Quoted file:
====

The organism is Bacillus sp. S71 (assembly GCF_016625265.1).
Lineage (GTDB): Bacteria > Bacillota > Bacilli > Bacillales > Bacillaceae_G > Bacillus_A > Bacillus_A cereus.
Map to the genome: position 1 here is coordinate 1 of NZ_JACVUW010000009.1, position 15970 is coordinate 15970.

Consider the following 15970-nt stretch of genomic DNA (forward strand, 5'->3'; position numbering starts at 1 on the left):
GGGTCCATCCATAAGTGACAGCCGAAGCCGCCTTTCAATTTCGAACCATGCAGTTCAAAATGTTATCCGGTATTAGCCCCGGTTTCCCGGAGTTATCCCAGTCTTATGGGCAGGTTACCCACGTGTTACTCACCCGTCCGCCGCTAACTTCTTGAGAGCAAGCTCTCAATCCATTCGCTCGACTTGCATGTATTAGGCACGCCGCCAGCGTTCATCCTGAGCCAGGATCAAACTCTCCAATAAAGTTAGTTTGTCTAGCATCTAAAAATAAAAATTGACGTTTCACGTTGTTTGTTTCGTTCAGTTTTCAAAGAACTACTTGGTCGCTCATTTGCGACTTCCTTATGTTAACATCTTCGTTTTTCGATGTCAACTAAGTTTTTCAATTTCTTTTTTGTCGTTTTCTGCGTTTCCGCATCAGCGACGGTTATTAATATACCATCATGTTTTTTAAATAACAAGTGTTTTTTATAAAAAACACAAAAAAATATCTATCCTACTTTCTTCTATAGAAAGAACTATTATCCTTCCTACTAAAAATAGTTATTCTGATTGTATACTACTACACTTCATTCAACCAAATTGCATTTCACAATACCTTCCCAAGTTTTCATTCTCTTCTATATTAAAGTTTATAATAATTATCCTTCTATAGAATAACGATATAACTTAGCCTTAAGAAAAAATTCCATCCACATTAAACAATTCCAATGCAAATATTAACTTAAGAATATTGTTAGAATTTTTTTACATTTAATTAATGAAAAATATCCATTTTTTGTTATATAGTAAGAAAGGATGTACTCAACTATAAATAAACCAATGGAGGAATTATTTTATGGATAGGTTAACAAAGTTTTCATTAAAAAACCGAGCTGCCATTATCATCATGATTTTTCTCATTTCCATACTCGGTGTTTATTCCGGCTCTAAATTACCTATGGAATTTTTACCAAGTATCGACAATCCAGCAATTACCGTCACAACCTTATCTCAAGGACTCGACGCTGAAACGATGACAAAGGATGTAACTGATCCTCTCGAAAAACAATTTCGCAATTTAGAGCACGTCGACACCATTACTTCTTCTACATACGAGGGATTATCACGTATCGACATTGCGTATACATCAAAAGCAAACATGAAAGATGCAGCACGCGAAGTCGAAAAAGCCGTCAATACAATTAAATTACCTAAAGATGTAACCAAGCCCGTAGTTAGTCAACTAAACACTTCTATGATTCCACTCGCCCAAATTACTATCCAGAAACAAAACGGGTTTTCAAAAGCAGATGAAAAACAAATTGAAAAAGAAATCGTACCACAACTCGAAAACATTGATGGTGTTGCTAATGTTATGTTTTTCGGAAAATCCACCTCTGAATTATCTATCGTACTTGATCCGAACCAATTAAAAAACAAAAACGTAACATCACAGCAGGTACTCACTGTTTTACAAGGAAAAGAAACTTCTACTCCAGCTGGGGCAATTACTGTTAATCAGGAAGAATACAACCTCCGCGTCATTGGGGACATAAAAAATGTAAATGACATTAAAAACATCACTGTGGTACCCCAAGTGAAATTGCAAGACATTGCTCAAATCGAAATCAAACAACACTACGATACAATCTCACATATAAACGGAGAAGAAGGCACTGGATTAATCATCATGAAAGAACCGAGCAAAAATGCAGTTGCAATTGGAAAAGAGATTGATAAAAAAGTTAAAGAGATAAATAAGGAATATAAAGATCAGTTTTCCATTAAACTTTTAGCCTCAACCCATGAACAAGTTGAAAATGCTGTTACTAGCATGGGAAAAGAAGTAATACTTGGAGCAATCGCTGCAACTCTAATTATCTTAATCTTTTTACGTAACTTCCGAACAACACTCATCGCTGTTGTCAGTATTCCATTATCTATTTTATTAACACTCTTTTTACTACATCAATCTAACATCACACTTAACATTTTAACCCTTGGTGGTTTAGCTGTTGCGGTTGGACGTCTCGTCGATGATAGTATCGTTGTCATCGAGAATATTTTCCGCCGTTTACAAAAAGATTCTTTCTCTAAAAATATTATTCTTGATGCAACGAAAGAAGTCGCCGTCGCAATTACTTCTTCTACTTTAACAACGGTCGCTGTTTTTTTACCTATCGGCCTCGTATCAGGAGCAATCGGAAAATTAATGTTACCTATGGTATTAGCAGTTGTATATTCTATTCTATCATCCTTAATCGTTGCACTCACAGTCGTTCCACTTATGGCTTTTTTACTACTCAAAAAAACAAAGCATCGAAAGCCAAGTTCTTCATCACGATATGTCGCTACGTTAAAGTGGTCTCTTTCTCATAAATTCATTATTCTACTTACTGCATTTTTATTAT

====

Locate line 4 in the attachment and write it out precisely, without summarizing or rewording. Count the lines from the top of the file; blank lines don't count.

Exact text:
Consider the following 15970-nt stretch of genomic DNA (forward strand, 5'->3'; position numbering starts at 1 on the left):